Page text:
From 1937 to 1939, the peak years of the Nazi persecution of homosexuals, the police increasingly raided homosexual meeting places, seized address books, and created networks of informers and undercover agents to identify and arrest suspected homosexuals. On April 4, 1938, the Gestapo issued a directive indicating that men convicted of homosexuality could be incarcerated in concentration camps following their sentences. Between 1933 and 1945 the police arrested an estimated 100,000 men as homosexuals. Most of the 50,000 men sentenced by the courts spent time in regular prisons, and between 5,000 and 15,000 were interned in concentration camps.
The Nazis interned some homosexuals in concentration camps immediately after the seizure of power in January 1933. Those interned came from all areas of German society, and often had only the cause of their imprisonment in common. Some homosexuals were interned under other categories by mistake, and Nazi officials purposefully miscategorized some political prisoners as homosexuals. Prisoners marked by pink triangles to signify homosexuality were treated harshly in the camps. According to many survivor accounts, homosexuals were among the most abused groups in the camps.
Because some Nazi officials believed homosexuality was a sickness that could be cured, they designed policies to "cure" homosexuals of their "disease" through humiliation and hard work. Guards ridiculed and beat homosexual prisoners upon arrival, often separating them from other inmates. Rudolf Höss, commandant of Auschwitz, wrote in his memoirs that homosexuals were segregated in order to prevent homosexuality from spreading to other inmates and guards. Personnel in charge of work details in the Dora-Mittelbau underground rocket factory or in the stone quarries at Flossenbürg and Buchenwald often gave deadly assignments to homosexuals.
Survival in camps took on many forms. Some homosexual inmates secured administrative and clerical jobs. For other prisoners, sexuality became a means of survival. In exchange for sexual favors, some Kapos protected a chosen prisoner, usually of young age, giving him extra food and shielding him from the abuses of other prisoners. Homosexuals themselves very rarely became Kapos due to the lack of a support network. Kapo guardianship was no protection against the guards' brutality, of course. In any case, the Kapo often tired of an individual, sometimes killing him and finding another on the next transport. Though individual homosexual inmates could secure a measure of protection in some ways, as a group homosexual prisoners lacked the support network common to other groups. Without this help in mitigating brutality, homosexual prisoners were unlikely to survive long.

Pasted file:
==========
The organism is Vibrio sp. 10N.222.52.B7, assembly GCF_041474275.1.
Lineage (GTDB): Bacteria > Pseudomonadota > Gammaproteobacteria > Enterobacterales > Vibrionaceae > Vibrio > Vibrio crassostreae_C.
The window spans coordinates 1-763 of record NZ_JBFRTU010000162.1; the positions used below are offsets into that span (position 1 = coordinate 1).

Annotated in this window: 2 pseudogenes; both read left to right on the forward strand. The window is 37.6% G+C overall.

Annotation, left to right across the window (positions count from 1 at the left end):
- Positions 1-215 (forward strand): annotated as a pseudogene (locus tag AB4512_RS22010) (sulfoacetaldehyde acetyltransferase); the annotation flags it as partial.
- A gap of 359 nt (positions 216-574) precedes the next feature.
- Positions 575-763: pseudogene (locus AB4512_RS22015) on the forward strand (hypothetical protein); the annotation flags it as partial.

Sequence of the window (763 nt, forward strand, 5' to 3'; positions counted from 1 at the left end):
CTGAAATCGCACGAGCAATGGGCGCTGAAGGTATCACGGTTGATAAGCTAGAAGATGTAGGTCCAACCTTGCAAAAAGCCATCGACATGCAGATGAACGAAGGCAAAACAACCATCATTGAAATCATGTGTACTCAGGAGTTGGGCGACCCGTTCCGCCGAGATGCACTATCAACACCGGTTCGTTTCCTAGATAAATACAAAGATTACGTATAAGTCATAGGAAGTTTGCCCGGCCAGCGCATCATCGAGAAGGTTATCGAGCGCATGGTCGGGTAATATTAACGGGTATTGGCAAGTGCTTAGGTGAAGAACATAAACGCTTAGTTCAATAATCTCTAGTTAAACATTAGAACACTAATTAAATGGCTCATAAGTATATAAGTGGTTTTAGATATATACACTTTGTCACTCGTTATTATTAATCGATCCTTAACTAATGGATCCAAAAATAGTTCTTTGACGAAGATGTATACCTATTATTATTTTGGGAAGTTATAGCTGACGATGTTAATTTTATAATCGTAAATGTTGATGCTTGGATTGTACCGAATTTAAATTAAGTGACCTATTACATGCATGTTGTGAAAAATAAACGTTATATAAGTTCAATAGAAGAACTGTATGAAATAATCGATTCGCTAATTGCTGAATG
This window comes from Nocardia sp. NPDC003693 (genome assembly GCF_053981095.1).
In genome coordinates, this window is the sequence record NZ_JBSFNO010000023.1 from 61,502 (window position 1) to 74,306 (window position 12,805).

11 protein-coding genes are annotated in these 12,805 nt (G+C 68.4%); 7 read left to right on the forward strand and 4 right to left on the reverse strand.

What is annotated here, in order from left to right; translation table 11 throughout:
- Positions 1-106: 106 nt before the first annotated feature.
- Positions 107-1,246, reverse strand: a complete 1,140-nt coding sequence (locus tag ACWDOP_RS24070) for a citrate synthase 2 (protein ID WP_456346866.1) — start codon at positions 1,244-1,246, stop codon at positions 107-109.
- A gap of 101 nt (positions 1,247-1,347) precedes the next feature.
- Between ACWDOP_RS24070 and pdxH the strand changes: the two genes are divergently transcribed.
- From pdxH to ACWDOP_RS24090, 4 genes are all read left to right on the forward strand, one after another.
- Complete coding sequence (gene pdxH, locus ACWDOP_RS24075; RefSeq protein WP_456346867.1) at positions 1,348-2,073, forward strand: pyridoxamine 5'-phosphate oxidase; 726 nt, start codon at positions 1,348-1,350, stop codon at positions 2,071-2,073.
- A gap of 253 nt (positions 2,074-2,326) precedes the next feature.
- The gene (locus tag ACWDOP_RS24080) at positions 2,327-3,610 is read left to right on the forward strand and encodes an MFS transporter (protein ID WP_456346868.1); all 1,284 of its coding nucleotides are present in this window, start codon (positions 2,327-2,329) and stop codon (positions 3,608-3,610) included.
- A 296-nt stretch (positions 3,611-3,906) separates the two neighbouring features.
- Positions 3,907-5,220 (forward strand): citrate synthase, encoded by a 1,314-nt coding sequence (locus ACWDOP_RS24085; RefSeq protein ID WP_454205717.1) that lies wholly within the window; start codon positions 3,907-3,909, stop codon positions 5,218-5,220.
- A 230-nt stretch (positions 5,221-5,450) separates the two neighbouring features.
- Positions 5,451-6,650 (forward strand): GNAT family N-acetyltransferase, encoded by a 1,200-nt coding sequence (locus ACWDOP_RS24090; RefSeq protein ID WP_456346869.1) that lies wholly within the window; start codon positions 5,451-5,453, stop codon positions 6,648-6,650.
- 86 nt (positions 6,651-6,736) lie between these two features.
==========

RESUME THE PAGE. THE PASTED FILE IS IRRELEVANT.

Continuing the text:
One avenue of survival available to some homosexuals was castration, which some criminal justice officials advocated as a way of "curing" sexual deviance. Homosexual defendants in criminal cases or concentration camps could agree to castration in exchange for lower sentences. Later, judges and SS camp officials could order castration without the consent of a homosexual prisoner.
Nazis interested in finding a "cure" for homosexuality expanded this program to include medical experimentation on homosexual inmates of concentration camps. These experiments caused illness, mutilation, and even death, and yielded no scientific knowledge.
There are no known statistics for the number of homosexuals who died in the camps. Leading scholars estimate that the death rate was 65 percent.
Critical Thinking Questions
- Investigate the experiences of homosexuals in Weimar Germany, including any laws and persecution that affected them.
- How and why did citizens tell the Nazi police about homosexual activity? What responsibilities do citizens have for each other?
- How are homosexuals persecuted in your country or in other countries currently? What protections does this group have or lack in each case?